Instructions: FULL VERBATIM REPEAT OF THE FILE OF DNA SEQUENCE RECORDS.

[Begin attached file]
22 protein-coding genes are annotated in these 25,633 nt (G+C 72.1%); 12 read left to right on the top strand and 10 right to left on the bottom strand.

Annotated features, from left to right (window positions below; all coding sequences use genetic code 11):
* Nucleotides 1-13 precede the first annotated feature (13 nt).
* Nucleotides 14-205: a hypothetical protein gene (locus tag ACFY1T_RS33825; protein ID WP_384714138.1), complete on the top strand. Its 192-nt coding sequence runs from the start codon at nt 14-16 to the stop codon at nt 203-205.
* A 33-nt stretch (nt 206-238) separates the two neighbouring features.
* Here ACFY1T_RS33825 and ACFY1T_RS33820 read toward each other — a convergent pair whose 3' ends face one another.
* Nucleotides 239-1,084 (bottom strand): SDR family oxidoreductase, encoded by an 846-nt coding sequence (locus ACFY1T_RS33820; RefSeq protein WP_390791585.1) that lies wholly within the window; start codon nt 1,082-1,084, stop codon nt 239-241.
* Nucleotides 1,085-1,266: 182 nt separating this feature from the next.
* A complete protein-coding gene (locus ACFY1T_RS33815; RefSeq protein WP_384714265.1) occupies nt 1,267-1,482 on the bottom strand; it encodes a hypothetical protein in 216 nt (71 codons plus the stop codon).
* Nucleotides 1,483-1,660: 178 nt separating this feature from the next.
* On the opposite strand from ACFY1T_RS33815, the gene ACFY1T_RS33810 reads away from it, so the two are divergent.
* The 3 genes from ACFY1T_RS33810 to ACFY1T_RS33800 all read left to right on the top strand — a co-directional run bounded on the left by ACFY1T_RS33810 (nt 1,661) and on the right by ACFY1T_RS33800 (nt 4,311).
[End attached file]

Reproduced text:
22 protein-coding genes are annotated in these 25,633 nt (G+C 72.1%); 12 read left to right on the top strand and 10 right to left on the bottom strand.

Annotated features, from left to right (window positions below; all coding sequences use genetic code 11):
* Nucleotides 1-13 precede the first annotated feature (13 nt).
* Nucleotides 14-205: a hypothetical protein gene (locus tag ACFY1T_RS33825; protein ID WP_384714138.1), complete on the top strand. Its 192-nt coding sequence runs from the start codon at nt 14-16 to the stop codon at nt 203-205.
* A 33-nt stretch (nt 206-238) separates the two neighbouring features.
* Here ACFY1T_RS33825 and ACFY1T_RS33820 read toward each other — a convergent pair whose 3' ends face one another.
* Nucleotides 239-1,084 (bottom strand): SDR family oxidoreductase, encoded by an 846-nt coding sequence (locus ACFY1T_RS33820; RefSeq protein WP_390791585.1) that lies wholly within the window; start codon nt 1,082-1,084, stop codon nt 239-241.
* Nucleotides 1,085-1,266: 182 nt separating this feature from the next.
* A complete protein-coding gene (locus ACFY1T_RS33815; RefSeq protein WP_384714265.1) occupies nt 1,267-1,482 on the bottom strand; it encodes a hypothetical protein in 216 nt (71 codons plus the stop codon).
* Nucleotides 1,483-1,660: 178 nt separating this feature from the next.
* On the opposite strand from ACFY1T_RS33815, the gene ACFY1T_RS33810 reads away from it, so the two are divergent.
* The 3 genes from ACFY1T_RS33810 to ACFY1T_RS33800 all read left to right on the top strand — a co-directional run bounded on the left by ACFY1T_RS33810 (nt 1,661) and on the right by ACFY1T_RS33800 (nt 4,311).